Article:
- Three-person baby technique lets parents with genetic mutations edit the mother’s egg so they can have a healthy baby
- Now two infertile women in Ukraine have used the technique to conceive
- The technique is only legal in the United Kingdom, first birth was in April
- The first baby’s parents are Jordanian, his mother had a genetic mutation
- For the first baby created with this technique, a US team carried out the egg-editing in Mexico where there are no rules against the procedure
- ‘It is a milestone,’ surgeon Dr John Zhang told Daily Mail Online last month
- He said in the future this technique could be ‘unlimited’ – from helping older women give birth, to editing a child’s appearance or skills
Two infertile women will give birth in Ukraine after using a revolutionary technique that combines the genes of three parents, a report reveals.
The technique was designed to prevent families passing on genetic mutations, not to aid fertility.
However, the New Scientist reported on Monday that two women have used the procedure to bypass fertility issues.
Both patients are married women who been undergoing IVF when they went into ’embryo arrest’ – meaning the cells suddenly and inexplicably stopped growing half-way through the process.
One mother-to-be is 20 weeks pregnant with a son, the other 26 weeks pregnant with a daughter, the report said.
The revelation comes just two weeks after the first baby created with this technique was born.
It is not clear where the Ukrainian medics stand legally, since the United Kingdom is the only country in the world to legalize the technique – and only to bypass hereditary diseases.
The team led by Valery Zukin, director of the Clinic of Reproductive Medicine in Kiev, will elaborate on the procedures at a conference in New York this week.
According to the New Scientist, Dr Zukin performed the procedures after concluding that it was the bulk of the cells that had caused the embryo arrest – but the vital DNA could still be salvaged.
For example, it may be that certain enzymes in the mother’s cell were blocking the growth process.
To get around that, Dr Zukin told the New Scientist, they used a technique called ‘pro-nuclear transfer’.
As with standard IVF, they fertilize the mother’s egg with sperm from her husband.
They then also fertilze a donor’s egg with sperm from the husband.
Then they extract the ‘pro-nucleus’ from the mother’s egg – that is the core of the cell that contains the mother’s and father’s chromosomes that forms after fertilization.
Next they extract the pro-nucleus from the donor’s egg.
The donor’s pronucleus is discarded, and replaced with the parents’ pronucleus.
It means the baby has all of their DNA from their parents, but the egg it is housed in is likely to be stronger, healthier, and more resilient.
The first baby ever created with this technique – a boy, now five months old – was born in Mexico after a New York team treated his Jordanian parents.
Like all humans, the boy carries DNA from both his parents. But he also has a tiny piece of genetic code from a donor.
It means he has avoided inheriting a genetic condition from his Jordanian mother, known only as IS, that could kill him.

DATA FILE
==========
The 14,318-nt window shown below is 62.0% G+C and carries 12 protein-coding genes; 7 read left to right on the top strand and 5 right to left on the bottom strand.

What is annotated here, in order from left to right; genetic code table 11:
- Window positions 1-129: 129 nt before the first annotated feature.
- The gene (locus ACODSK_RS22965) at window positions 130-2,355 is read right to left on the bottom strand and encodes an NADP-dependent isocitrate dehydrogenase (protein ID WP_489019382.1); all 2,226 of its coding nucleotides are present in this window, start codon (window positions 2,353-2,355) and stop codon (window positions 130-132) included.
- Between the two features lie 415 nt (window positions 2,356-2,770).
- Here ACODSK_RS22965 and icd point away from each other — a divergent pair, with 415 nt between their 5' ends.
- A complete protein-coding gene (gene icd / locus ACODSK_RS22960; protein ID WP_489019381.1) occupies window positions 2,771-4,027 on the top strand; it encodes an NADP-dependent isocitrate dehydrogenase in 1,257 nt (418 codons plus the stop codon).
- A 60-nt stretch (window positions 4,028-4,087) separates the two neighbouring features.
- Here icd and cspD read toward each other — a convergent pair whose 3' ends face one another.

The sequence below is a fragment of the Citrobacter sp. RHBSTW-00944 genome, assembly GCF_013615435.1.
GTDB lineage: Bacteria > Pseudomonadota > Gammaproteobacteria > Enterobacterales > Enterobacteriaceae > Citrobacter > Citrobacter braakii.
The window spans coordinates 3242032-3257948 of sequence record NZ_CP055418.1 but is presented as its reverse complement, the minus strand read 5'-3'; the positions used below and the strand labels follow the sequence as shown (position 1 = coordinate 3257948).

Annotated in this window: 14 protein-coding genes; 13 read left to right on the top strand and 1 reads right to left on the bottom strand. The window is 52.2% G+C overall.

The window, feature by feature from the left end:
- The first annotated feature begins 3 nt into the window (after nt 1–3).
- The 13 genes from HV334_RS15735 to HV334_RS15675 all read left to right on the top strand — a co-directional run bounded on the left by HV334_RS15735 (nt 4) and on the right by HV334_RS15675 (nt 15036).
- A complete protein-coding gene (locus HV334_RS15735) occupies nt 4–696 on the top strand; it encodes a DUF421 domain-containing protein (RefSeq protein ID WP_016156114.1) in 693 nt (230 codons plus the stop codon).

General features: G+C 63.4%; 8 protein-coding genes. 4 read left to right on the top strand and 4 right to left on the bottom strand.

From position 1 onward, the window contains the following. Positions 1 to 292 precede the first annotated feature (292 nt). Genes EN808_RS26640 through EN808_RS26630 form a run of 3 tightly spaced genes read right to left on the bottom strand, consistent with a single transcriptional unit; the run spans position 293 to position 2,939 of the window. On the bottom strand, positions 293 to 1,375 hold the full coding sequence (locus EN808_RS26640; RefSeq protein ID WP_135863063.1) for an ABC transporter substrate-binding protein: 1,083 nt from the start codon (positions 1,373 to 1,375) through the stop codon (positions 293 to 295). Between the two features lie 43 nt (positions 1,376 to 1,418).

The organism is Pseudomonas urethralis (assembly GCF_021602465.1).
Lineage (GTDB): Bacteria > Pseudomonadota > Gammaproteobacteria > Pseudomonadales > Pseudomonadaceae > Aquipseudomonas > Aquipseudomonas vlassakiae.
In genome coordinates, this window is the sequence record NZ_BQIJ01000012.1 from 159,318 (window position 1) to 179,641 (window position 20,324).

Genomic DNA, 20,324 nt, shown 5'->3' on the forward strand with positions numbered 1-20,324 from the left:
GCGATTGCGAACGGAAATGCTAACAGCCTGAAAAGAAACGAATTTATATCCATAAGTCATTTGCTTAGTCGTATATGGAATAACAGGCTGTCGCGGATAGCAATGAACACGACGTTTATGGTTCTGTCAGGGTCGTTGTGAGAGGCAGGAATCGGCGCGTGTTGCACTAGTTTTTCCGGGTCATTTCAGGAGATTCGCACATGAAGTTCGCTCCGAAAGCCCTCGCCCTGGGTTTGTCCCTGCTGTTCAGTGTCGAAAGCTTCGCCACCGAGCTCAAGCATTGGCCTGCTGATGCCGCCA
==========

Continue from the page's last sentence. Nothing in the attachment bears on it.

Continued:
At the time, embryologists said they believe this birth should fast-forward progress around the world, offering hope to millions who face the prospect of delivering terminally ill children.
And the two upcoming Ukrainian births will no doubt spur on that momentum.
‘This is a milestone technique,’ Dr John Zhang, who led the medical team from New York City’s New Hope Fertility Center to deliver the first baby, told Daily Mail Online last month.
‘It proves for the first time that genetic information from three people can avoid disease,’ he said.
‘We now know reconstitution of human eggs can produce a healthy baby.
‘No other technique has been established.’
Dr Zhang is not naming the baby or the parents.
However, he revealed some details about the family’s devastating journey to reach this world-first.
The parents have already lost two children to the same condition – Leigh’s syndrome – their first at the age of six; their second at eight months.
Leigh’s syndrome is a severe neurological disorder which attacks the nervous system.
It gradually inhibits a child’s mental and physical abilities from the moment they are born.
Sufferers typically die by the age of three due to lung failure.
Tests revealed that, in this case, the boy’s mother carries genes for the disease in her mitochondria.
Mothers pass down a melting pot of DNA. The majority is ‘nuclear DNA’ passed down in each cell’s nucleus.
But 37 maternal genes are passed to the child in each cell’s mitochondria – the cell’s ‘battery’. Father’s never (or at least barely ever) pass down mitochondria.
Mitochondria carry just 37 genes. In this case, one in four of the mother’s mitochondria have the mutation that causes Leigh’s syndrome.
Devastated by the loss of their two children, the couple flew to America to meet with Dr Zhang at New Hope, a facility which focuses on training in new innovations.
With strict regulations in the United States, the team went to Mexico.
The boy was born through a technique called spindle nuclear transfer.
Dr Zhang removed the nucleus from one of his mother’s eggs. It was then inserted in a donor egg that had its nucleus removed.
This egg was then fertilized with sperm from the baby’s father.
Five eggs were created with this technique, only one of which survived. The findings will be showcased at the American Society for Reproductive Medicine’s Scientific Congress in Salt Lake City next month.
The technique was carried out in Mexico because it would not be approved in the US by regulators.
Echoing both the fears and excitement of the entire medical community, Dr Zhang pointed out: ‘This is just the start.’
For now, embryologists are focusing on the technique as a way to avoid hereditary diseases that prevent many adults with genetic mutations from having children.